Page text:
Subcommittee Evaluates Legislation to Prevent, Mitigate Damage of Harmful Algal Blooms to Coastal Communities

Jun 1, 2011
Subcommittee Evaluates Legislation to Prevent, Mitigate Damage of Harmful Algal Blooms to Coastal Communities

Washington D.C. – Seen as a major problem in many coastal regions, the Subcommittee on Energy and Environment today held a hearing to examine harmful algal blooms (HABs) and hypoxia.  Specifically, the hearing looked at research needs to develop and implement action plans to monitor, prevent, mitigate and control both marine and fresh water bloom and hypoxia events.

Representing the eastern shore of Maryland, Subcommittee Chairman Andy Harris discussed the damage associated with HABs to the Chesapeake Bay. “Harmful algal blooms cause oxygen depleted dead zones that can kill fish and other marine life in the Bay,” Harris noted.  “The collaborative efforts reauthorized in legislation I will introduce help harness the ingenuity and resources available from the private sector, academia, local governments and non-profits, as well as the federal government.”

Witnesses today weighed in on draft legislation entitled The Harmful Algal Blooms and Hypoxia Research and Control Act of 2011, which will be introduced by Chairman Harris in the coming weeks. The bill would reauthorize programs under the Harmful Algal Bloom and Hypoxia Research and Control Act.

HABs are an abundance of freshwater or marine algae that can produce toxins and cause harm to the surrounding environment. Virtually every State has been affected by HABs, making this a national problem. However, the different types of algae, the causes of their explosive growth, and the effect they have on the ecosystem varies so greatly that there is no single, national solution to deal with HABs. Not only do HABs and hypoxia represent an important environmental issue, but they can also have a direct detrimental effect the livelihoods of Americans who rely on clean, healthy waterways.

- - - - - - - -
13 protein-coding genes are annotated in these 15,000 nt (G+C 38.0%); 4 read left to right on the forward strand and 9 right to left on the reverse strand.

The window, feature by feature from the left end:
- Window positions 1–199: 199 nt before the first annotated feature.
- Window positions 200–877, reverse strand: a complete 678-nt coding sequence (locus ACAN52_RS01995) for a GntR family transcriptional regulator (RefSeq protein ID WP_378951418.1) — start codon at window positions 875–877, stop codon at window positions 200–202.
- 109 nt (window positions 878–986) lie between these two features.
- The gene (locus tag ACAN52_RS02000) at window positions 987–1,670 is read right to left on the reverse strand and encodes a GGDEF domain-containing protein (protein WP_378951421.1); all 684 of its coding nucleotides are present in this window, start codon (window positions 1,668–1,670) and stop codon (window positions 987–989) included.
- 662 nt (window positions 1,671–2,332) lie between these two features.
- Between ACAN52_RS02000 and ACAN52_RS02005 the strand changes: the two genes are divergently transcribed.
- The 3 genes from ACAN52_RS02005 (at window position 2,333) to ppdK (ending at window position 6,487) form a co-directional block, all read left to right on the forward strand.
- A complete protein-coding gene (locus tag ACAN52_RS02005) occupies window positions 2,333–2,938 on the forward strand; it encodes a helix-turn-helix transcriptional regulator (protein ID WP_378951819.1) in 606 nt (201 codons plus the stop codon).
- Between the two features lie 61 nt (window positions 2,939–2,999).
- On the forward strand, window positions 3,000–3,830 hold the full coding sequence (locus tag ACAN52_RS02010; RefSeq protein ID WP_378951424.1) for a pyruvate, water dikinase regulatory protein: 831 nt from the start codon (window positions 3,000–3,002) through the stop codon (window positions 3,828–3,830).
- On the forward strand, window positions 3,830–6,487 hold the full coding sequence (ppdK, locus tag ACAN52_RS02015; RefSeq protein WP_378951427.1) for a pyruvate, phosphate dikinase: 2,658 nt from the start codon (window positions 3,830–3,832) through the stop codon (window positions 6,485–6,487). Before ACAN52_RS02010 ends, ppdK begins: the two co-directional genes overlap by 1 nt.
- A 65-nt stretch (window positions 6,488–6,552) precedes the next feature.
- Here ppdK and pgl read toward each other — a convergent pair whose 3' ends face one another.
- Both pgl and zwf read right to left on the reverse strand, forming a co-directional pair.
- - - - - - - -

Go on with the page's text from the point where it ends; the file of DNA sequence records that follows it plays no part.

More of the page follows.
Chairman Harris said that “Given the importance of these issues to human health, economic prosperity and the environment, I think it is important for us to ensure that these research programs continue and work on providing multiple ways of addressing HABs and hypoxia in the future.”

Representing the Chesapeake Research Consortium, Dr. Kevin Sellner, outlined a number options in various stages of development for mitigating recurrent algal accumulations.  Dr. Sellner also stressed the importance of reauthorizing the programs in Chairman Harris’s draft legislation.  He said that these programs are important “for safe-guarding our nation’s waters from toxins and bloom-induced losses to our economies and health of our citizens, their animals, and our important and productive aquatic ecosystems.”

The following witnesses testified today before the Subcommittee:

Dr. Robert Magnien, Director, Center for Sponsored Coastal Ocean Research, National Oceanic and Atmospheric Administration
Dr. Richard Greene, Chief, Ecosystems Dynamics and Effects Branch, Gulf Ecology Division, U.S. Environmental Protection Agency
Dr. Don Anderson, Senior Scientist and Director, Coastal Ocean Institute, Woods Hole Oceanographic Institute
Dr. Kevin Sellner, Executive Director, Chesapeake Research Consortium
Dr. Stephanie Smith, Chief Scientist, Algaeventure Systems
Dr. Beth McGee, Senior Water Quality Scientist, Chesapeake Bay Foundation